Z v Hksar

CourtCourt of Final Appeal (Hong Kong)
Judgment Date22 March 2007
Citation[2007] 1 HKLRD 977; (2007) 10 HKCFAR 183
Judgement NumberFACC9/2006
Subject MatterFinal Appeal (Criminal)
FACC000009/2006 Z v. HKSAR

FACC No. 9 of 2006













Court: Chief Justice Li, Mr Justice Bokhary PJ, Mr Justice Chan PJ, Mr Justice Ribeiro PJ and Lord Scott of Foscote NPJ

Date of Hearing: 9 March 2007

Date of Judgment: 22 March 2007




Chief Justice Li:

1. It is the policy of the courts to take into account in mitigation of sentence useful assistance the defendant had given to the authorities and usually to give an appropriate reduction from the sentence which the defendant would otherwise have received. The assistance is most often given by the defendant after his arrest for the offence for which he is being sentenced (“post-arrest assistance”). There may be occasions where the assistance is given by the defendant before his arrest (“pre-arrest assistance”). The question of law arising in this appeal is whether pre-arrest assistance should be taken into account in mitigation of sentence. The Court of Appeal had held that it could not be taken into account.

The facts

2. On 13 November 2004, after pleading guilty to five charges of fraud and four charges of theft, the appellant was sentenced in the District Court (Judge Line) to a total of five and a half years’ imprisonment. The offences were committed over a period of about 13 months between 5 June 2003 and 20 July 2004. The appellant had preyed on six female victims and had used his charm to defraud them of sums totalling over $1.4 million from their savings.

3. After committing the first three offences between June and September 2003, the defendant was first arrested on 17 September 2003 for these offences but was released on police bail pending further inquiries. Four days later, on 21 September 2003, he committed the fourth offence. He was arrested on 21 November 2003. After refusal of bail by the magistrate, he was granted bail by the Court of First Instance. He then committed five further offences between May and July 2004.

4. The appellant has a most appalling record of dishonesty and was rightly described by the Court of Appeal as plainly a “hardened confidence-trickster”. Now in his mid 40s, he had appeared before the courts on seven previous occasions involving 24 criminal offences including criminal deception, blackmail and theft for which he had served over ten years’ imprisonment. He first went to prison in 1989. In 1995, he was sentenced to imprisonment, the term of which was reduced on appeal by one year to two and a half years on the ground that he had provided material assistance to the police. This was followed in 1996 by a sentence of seven years’ imprisonment to run consecutively to the sentence he was already serving. He again sought reduction of sentence on appeal on a similar ground but was unsuccessful. The Court of Appeal held that the sentence had already adequately taken into account his co-operation with the police. The appellant was released from prison in September 2001.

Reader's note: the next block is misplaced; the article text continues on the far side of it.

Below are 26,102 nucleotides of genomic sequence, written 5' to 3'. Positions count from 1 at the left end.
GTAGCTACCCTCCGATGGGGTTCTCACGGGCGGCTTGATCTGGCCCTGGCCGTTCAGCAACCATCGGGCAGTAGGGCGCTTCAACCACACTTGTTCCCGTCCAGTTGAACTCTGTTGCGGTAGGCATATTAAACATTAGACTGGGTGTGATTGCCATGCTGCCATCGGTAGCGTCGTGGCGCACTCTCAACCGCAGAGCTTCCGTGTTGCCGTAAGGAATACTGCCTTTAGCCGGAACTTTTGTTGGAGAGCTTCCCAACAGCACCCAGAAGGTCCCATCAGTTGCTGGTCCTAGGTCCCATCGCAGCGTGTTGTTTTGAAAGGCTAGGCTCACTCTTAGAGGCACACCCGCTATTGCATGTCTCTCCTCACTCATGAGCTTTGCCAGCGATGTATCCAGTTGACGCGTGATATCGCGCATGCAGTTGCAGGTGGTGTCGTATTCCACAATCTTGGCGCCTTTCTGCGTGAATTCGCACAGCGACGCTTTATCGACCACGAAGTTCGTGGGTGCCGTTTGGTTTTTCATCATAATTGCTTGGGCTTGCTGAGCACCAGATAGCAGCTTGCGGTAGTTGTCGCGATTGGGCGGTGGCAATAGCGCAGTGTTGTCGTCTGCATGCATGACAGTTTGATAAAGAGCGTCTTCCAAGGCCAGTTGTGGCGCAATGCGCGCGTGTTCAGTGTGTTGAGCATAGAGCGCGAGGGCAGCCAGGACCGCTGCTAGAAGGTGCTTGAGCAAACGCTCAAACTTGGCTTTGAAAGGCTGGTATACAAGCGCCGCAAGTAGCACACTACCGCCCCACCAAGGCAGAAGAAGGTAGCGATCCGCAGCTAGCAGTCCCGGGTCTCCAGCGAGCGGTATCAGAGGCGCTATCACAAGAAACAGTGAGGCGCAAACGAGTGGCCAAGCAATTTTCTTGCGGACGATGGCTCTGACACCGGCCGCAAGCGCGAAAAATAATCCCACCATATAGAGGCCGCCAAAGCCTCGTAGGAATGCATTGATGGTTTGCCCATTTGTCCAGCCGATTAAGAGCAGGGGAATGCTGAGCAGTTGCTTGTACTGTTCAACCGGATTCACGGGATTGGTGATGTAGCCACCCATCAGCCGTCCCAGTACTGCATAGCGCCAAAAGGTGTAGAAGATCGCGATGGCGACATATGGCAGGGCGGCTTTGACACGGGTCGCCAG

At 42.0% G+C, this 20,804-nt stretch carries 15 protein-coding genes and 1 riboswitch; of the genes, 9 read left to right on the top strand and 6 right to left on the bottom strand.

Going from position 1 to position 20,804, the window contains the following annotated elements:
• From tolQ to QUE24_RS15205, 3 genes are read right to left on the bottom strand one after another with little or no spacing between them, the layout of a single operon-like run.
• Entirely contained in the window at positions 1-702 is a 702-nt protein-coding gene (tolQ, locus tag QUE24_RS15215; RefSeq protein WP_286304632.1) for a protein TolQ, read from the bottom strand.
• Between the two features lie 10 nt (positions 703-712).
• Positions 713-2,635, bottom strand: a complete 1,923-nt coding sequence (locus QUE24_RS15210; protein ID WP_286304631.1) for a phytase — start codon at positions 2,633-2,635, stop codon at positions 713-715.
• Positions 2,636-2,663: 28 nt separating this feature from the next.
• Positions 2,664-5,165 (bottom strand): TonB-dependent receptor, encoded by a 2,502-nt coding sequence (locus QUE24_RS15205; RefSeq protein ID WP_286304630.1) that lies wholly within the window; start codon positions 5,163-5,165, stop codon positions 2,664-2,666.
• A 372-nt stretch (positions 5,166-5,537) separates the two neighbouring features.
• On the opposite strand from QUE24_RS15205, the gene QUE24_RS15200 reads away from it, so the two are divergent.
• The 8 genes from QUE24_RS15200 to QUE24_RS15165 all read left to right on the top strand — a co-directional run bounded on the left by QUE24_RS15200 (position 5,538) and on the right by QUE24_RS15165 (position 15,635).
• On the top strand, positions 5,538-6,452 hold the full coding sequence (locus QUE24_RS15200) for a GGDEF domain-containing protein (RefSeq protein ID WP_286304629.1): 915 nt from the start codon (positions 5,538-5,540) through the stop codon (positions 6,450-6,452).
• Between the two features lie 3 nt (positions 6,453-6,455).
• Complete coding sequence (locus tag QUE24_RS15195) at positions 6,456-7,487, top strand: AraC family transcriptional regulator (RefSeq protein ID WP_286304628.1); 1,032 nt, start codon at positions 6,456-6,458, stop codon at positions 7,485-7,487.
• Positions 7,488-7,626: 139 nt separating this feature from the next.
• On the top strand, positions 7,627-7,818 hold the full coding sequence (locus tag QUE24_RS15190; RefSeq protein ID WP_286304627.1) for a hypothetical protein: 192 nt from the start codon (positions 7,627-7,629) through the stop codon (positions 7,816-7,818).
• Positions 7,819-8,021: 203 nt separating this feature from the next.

The appellant’s pre-arrest assistance

5. As noted above, the appellant was first arrested in connection with the first three offences in the present case on 17 September 2003. Some five months previously, on 18 April 2003, he had provided information to the police. He informed them that a number of illegal immigrants would be coming to Hong Kong from the Mainland on 24 June 2003 to commit robbery with firearms and that he had been asked to pick them up from a particular location on the shoreline of Lantau. The appellant attended at the location with the police on the day in question when three illegal immigrants were intercepted by the police. The appellant refused to be a witness. He did not give a witness statement and was given an assurance that he would not be listed as a prosecution witness. One illegal immigrant was repatriated following court proceedings. Another was sentenced to two years’ imprisonment for aiding and abetting illegal immigrants to come to Hong Kong. The third was convicted in February 2004 after trial for possession of a firearm and ammunition without a licence and was sentenced to 12 years’ imprisonment.

6. When the appellant provided the information to the police on 18 April 2003, he was not the subject of police investigation. He knew the police officer to whom he provided the information as the officer had arrested him on past occasions which led to his previous convictions. And they had recently renewed contact. In providing the information, he did not obtain anything in return. In particular, he was not paid any sum for the information.

7. In November 2004, when the appellant was sentenced in the District Court, the appellant did not rely on his assistance to the police as a mitigating factor. His explanation is that he was then unaware of the conviction and sentence of the third illegal immigrant in February 2004. After he was sentenced, he learnt of that conviction and sentence. He appealed to the Court of Appeal against sentence on the sole ground that it should be reduced because of the assistance he had rendered to the police.

The Court of Appeal

8. The Court of Appeal (Stuart-Moore VP and Yuen JA) dismissed his application for leave to appeal. It held that no discount should be given for any pre-arrest assistance. It stated that:

“10. … The courts do not offer discounts to those who have acted as informers before their arrest as they will have had...

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